HL Deb 02 July 1858 vol 151 cc797-8

THE EARL OF DONOUGHMORE moved— That Standing Order, No. 179, sec. 1, directing that no Petition praying to be heard upon the merits against any Private Bill shall be received by this House, unless the same be presented on or before the second sitting-day after such Bill shall have been reported from the Standing Order Committee be considered, in order to its being dispensed with upon the petition of the Commissioners of Her Majesty's Works and Public Buildings, praying 'to be heard against The Victoria Station and Pimlico Railway Bill.'" The noble Earl read an extract of a letter from Sir Benjamin Hall, stating that his successor was not bound by anything he (Sir Benjamin Hall) had done in the matter. As to the propriety of waiving the Standing Order, there was no instance, he believed, in which the head of a public Department had ever petitioned Parliament before; and before the present First Commissioner became aware that he might take that step the time had passed. Under these circumstances he hoped the House would agree to the Motion.


said, that before consenting to suspend the Standing Order, they ought to understand that there was a clear case made out for doing so. He was not able to concur with the noble Earl opposite as to the propriety of such a course in the present case. The Chief Commissioner of Works had no right in this instance to act as representing the Crown, and he was merely to be regarded as the head of a corporation, which had for one of its duties the management of Battersea and Chelsea Bridge. That Corporation was to be treated just as individuals were. The fact that the head of the corporation had been changed made no difference whatever, and what had been done by a previous head was binding on his successor. The letter of Sir Benjamin Hall, therefore, put an end to the case. He would only add, that no grounds of public interest had been shown for suspending the Standing Order, for the case which had been made out was a most trumpery one.


while agreeing that it was most important to adhere to the Standing Orders, said that the question was, whether this was not a case in which this Standing Order should be suspended. The noble Earl (Earl Grey) said that this corporation was the same as other corporations, and that a change of head made no difference. But there was a great difference in the character of the corporation. This was a corporation instituted not for private purposes, but for the public benefit. He thought, indeed, that there was nothing to have prevented the late First Commissioner of Works from receding from his consent to the Bill, and presenting a petition against it on behalf of the Crown. But even if he had given such a consent as to preclude him from doing so, was that to bind his successor? On the contrary, he (the Lord Chancellor) thought that, if his successor looked upon the Bill as prejudicial to the public interests, it was his bounden duty to appear and protect these interests.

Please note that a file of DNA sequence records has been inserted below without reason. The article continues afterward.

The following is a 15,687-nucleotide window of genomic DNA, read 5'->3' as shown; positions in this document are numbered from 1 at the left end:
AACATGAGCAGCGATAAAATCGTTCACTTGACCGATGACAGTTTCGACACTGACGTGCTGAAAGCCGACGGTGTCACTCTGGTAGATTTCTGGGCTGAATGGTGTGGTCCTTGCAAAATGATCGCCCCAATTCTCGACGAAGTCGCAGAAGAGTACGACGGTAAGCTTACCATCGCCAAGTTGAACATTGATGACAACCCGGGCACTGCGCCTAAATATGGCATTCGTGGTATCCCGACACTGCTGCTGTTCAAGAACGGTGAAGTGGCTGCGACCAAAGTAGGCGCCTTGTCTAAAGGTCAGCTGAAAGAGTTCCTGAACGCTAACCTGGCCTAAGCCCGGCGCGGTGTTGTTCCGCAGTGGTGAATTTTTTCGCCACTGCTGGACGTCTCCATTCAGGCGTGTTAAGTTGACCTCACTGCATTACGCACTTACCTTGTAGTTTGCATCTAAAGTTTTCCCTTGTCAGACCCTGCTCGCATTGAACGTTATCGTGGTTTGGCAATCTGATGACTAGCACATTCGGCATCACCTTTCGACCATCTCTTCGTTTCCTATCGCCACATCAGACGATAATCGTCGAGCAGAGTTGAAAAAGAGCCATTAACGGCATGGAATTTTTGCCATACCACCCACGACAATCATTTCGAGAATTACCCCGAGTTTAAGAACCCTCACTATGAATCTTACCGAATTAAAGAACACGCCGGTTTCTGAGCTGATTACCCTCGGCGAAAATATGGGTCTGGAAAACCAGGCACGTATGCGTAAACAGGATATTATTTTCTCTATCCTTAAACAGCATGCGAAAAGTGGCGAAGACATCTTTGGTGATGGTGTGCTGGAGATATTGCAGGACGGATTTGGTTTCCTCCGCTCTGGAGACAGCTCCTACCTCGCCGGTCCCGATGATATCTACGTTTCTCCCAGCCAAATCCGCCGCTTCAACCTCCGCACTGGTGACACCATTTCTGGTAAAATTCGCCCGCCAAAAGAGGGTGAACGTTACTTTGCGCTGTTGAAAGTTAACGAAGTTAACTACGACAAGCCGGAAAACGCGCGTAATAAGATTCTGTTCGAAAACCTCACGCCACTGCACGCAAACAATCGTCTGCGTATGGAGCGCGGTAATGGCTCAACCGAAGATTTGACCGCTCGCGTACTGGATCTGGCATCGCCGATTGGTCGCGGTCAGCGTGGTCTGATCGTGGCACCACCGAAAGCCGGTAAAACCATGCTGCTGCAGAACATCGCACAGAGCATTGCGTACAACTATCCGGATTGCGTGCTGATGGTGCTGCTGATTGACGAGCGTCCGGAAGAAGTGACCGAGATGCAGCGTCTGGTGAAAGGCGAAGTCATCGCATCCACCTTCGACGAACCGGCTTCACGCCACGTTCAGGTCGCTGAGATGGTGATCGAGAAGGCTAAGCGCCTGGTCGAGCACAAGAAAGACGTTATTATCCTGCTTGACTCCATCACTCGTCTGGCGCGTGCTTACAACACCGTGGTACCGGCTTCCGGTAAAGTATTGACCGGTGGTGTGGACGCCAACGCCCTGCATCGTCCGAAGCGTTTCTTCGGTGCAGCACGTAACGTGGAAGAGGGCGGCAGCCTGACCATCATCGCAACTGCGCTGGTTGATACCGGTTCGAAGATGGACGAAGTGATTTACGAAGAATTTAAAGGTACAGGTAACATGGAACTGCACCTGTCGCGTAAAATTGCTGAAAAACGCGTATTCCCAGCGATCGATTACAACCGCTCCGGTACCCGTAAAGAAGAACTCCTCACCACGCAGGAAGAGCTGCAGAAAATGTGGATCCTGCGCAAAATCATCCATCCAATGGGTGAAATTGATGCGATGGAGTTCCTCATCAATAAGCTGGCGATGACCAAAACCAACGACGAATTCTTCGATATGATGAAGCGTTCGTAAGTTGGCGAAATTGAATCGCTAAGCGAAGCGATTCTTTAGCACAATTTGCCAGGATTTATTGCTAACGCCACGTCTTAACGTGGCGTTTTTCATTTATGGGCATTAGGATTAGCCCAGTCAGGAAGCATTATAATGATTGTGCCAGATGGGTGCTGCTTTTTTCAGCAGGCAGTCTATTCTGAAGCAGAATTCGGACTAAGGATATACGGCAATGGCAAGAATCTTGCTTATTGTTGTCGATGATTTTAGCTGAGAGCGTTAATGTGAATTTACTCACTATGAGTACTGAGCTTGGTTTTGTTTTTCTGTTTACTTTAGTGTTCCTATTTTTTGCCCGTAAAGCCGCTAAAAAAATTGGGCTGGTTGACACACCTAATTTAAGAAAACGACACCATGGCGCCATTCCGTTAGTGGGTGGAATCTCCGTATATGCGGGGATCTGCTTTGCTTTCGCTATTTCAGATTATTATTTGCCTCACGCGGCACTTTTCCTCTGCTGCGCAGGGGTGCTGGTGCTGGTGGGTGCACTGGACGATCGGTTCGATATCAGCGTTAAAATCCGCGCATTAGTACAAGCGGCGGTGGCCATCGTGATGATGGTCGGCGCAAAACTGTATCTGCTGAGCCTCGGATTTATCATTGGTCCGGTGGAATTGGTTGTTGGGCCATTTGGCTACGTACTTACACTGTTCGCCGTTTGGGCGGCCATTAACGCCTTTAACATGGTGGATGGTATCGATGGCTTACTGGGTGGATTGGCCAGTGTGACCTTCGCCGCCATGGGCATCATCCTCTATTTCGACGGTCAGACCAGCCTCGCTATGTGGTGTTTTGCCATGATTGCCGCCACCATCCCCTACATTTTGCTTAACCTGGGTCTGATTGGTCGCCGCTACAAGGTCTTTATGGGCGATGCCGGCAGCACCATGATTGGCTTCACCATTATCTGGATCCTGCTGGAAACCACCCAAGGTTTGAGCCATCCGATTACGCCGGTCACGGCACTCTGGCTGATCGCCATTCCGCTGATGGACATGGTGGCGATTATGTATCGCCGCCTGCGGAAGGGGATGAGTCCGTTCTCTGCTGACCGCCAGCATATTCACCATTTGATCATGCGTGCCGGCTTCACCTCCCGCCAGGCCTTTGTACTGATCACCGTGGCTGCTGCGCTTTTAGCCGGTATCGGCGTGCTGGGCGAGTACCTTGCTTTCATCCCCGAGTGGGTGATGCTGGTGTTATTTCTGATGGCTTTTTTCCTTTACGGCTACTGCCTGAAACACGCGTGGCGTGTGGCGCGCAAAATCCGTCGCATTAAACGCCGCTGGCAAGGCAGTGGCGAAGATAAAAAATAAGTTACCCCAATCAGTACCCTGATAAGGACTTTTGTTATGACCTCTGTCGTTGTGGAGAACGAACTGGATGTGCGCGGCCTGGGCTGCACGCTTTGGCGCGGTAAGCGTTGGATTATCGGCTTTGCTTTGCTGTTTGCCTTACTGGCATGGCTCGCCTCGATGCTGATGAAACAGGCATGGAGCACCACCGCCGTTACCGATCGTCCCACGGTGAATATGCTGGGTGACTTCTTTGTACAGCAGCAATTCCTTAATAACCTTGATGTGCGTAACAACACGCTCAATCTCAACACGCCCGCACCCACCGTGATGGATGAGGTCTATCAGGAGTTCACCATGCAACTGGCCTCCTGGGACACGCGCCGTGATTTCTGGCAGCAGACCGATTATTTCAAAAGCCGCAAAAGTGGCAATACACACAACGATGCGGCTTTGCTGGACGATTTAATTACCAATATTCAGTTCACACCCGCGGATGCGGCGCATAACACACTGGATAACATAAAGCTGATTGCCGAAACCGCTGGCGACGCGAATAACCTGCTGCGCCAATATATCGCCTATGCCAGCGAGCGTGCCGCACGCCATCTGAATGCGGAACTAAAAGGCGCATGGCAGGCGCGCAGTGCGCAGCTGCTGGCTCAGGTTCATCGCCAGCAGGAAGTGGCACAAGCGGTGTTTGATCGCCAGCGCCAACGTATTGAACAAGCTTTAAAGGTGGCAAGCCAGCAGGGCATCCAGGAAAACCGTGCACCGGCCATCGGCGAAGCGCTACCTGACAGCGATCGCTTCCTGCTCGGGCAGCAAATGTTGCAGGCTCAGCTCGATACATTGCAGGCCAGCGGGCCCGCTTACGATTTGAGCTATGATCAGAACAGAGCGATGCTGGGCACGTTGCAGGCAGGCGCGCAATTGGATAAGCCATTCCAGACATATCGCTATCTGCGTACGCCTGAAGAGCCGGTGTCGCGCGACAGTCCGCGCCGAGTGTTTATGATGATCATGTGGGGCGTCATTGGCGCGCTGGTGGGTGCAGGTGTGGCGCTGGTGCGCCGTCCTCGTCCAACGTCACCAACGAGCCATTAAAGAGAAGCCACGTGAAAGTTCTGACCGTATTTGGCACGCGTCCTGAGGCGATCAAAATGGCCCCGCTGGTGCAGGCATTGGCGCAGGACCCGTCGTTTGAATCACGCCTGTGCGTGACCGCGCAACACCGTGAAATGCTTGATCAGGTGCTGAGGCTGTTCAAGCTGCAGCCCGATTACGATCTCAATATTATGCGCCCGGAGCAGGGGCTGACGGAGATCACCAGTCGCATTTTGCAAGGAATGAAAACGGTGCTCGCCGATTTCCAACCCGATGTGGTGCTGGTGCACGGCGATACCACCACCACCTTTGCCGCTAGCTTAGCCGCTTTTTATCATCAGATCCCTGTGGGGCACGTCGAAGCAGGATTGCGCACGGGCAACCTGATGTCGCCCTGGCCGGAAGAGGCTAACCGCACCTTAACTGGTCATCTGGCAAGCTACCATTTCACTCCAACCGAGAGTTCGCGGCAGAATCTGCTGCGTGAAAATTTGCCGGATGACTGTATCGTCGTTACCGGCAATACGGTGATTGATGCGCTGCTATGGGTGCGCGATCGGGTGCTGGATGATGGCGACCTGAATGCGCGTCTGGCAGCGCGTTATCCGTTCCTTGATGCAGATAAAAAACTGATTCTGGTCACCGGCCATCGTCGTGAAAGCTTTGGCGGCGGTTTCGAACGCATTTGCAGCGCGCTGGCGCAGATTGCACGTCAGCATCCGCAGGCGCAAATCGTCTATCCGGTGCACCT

thought they ought to consider not only what was just in this particular case, but also how the general practice would be affected. He did not go so far as to say that the decision of the First Commissioner of Works on a point of this sort was to bind his successor; for if a case of great hardship on the part of the public were made out, no doubt the Standing Order ought not to be allowed to interfere. But no strong case had been made out, and in the absence of that he thought that they ought to adhere to their usual mode of proceeding.


said, that it was not at all unusual for the Standing Order to be suspended in favour of petitions which had been accidentally delayed beyond the time. The extraordinary position in which the park and bridge were placed of itself justified a suspension of the Standing Order.


thought it was a monstrous thing to suspend the Standing Orders in a case of this kind, when it was well known that the Board of Works, under the late Commissioner, had no intention of offering any opposition to the Bill. He trusted their Lordships would have regard to the interests of the public and to the interests of those companies which had, at a great expense and with vast trouble, endeavoured to find accommodation for the public.

On Question, That the said Section of the said Standing Order be dispensed with on the said Petition?

Their Lordships then divided:—Contents 63; Not-Contents 48: Majority 15.

Resolved in the affirmative.